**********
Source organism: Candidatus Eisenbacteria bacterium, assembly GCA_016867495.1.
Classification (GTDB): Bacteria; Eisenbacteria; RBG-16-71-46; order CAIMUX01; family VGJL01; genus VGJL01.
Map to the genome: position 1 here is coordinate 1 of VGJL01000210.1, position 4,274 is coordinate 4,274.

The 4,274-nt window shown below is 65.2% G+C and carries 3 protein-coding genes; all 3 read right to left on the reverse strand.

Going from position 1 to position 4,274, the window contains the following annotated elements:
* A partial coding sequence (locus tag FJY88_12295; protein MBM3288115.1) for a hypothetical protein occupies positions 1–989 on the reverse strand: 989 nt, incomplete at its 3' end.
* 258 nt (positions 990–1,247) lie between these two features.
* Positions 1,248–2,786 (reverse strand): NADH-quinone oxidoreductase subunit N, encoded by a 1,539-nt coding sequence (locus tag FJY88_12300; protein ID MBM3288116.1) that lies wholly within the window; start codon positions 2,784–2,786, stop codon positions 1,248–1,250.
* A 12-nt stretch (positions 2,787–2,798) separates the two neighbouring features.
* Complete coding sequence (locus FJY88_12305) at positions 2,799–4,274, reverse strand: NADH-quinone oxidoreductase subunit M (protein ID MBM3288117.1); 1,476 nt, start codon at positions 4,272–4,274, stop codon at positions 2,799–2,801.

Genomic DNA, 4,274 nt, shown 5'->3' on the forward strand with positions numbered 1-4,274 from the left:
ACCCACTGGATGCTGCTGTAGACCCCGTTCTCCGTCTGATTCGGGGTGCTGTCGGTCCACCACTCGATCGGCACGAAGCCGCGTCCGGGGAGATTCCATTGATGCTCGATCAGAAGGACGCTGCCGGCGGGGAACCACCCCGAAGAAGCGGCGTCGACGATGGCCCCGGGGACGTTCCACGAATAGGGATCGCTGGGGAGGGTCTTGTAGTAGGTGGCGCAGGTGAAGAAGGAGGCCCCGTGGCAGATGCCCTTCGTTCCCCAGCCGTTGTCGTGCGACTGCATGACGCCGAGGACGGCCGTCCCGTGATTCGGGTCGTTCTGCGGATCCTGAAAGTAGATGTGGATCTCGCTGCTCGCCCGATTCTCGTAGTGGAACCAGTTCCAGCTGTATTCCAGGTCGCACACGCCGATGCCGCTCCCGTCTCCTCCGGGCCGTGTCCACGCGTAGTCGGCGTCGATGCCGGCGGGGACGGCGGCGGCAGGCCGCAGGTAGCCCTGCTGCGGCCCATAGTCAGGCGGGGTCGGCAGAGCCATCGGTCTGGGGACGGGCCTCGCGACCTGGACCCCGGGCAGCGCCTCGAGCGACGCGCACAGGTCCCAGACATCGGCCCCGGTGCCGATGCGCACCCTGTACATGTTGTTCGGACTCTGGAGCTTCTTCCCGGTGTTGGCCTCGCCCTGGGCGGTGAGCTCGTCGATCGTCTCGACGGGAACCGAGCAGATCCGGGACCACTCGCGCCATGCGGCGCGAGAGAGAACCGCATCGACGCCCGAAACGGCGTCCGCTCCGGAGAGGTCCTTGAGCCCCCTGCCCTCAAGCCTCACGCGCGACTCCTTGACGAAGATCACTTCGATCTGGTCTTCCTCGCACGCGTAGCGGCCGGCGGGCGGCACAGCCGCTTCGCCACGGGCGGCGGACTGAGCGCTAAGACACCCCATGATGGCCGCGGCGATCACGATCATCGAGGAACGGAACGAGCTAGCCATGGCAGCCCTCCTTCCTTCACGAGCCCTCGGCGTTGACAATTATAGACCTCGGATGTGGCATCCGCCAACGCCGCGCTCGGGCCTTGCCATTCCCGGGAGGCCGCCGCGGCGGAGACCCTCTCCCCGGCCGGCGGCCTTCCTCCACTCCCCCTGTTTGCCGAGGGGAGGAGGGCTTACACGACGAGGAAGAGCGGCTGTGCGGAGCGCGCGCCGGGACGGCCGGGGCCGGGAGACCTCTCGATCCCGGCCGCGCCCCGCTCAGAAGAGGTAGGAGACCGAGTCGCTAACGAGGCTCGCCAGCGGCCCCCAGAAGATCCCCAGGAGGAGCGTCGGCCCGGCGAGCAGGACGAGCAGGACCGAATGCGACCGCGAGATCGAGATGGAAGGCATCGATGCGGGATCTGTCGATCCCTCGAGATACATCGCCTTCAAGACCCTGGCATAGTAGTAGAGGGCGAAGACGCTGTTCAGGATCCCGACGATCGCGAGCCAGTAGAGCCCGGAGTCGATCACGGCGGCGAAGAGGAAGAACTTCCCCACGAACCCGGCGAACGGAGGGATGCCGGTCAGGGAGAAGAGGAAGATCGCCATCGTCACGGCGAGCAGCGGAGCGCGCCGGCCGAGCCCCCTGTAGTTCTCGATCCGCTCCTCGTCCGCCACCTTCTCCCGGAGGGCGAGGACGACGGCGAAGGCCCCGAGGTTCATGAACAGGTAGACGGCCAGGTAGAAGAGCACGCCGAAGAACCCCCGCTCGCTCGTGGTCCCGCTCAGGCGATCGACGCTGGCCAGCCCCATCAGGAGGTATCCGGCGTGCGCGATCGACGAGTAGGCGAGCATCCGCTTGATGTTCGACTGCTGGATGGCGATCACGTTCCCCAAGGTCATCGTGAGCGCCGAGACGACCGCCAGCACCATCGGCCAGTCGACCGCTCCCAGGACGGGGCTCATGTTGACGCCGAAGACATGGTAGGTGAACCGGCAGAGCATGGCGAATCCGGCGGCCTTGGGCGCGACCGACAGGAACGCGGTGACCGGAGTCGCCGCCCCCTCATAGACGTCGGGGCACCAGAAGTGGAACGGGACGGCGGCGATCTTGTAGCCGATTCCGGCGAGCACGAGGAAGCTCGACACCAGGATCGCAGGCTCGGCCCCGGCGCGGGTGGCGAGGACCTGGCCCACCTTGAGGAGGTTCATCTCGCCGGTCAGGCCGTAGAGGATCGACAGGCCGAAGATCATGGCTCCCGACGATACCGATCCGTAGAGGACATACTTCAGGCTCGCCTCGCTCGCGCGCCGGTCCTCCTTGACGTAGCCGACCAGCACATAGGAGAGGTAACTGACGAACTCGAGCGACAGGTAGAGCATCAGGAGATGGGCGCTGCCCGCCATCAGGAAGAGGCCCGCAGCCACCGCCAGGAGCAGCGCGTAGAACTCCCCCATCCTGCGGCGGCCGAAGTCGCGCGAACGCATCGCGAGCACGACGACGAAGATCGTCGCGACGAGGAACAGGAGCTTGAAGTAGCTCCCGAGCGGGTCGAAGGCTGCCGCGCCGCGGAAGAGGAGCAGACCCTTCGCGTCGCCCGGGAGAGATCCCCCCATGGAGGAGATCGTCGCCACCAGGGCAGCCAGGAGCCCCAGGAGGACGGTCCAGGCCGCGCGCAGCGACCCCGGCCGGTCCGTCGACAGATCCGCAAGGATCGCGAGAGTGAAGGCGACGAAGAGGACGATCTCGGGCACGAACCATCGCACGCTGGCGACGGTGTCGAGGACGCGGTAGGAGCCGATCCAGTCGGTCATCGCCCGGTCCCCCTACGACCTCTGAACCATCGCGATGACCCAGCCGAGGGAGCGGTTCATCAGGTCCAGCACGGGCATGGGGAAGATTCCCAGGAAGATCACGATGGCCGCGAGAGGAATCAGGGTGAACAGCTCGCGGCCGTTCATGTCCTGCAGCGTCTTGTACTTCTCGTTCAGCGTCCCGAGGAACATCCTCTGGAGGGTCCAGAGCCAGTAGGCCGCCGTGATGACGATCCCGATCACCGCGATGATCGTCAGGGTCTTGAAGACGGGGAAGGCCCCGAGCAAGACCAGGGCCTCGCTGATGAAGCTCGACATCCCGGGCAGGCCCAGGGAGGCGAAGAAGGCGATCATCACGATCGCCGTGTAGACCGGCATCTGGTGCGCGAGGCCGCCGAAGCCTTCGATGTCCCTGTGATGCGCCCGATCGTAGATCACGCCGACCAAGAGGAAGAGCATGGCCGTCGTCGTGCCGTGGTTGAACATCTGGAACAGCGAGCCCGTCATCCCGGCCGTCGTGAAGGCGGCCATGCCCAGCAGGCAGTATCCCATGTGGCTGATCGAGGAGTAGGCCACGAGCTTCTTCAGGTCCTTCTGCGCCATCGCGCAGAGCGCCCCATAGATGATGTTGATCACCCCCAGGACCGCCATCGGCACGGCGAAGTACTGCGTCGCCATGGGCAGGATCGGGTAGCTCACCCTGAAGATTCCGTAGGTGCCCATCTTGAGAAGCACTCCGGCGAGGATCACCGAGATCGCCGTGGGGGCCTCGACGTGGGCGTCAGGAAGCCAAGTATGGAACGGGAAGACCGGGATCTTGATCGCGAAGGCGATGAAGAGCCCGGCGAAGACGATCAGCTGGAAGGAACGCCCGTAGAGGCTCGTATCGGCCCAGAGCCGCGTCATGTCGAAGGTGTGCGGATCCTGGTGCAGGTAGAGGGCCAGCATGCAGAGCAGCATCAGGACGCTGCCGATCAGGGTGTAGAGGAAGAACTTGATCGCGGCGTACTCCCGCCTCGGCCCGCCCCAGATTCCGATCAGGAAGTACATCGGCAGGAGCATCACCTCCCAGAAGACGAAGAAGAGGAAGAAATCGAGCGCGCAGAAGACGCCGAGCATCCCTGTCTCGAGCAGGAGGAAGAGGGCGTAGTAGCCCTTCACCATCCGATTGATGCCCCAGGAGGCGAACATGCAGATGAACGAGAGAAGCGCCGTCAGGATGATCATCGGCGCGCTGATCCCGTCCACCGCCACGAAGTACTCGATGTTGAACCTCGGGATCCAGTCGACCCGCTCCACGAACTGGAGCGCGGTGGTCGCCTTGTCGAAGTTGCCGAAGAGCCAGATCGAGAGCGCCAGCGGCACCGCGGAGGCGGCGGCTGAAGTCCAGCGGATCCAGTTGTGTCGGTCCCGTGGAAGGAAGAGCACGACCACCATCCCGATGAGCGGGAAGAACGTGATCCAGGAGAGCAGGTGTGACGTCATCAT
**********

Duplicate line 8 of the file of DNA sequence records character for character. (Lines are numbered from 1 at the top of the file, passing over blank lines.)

* Positions 1,248–2,786 (reverse strand): NADH-quinone oxidoreductase subunit N, encoded by a 1,539-nt coding sequence (locus tag FJY88_12300; protein ID MBM3288116.1) that lies wholly within the window; start codon positions 2,784–2,786, stop codon positions 1,248–1,250.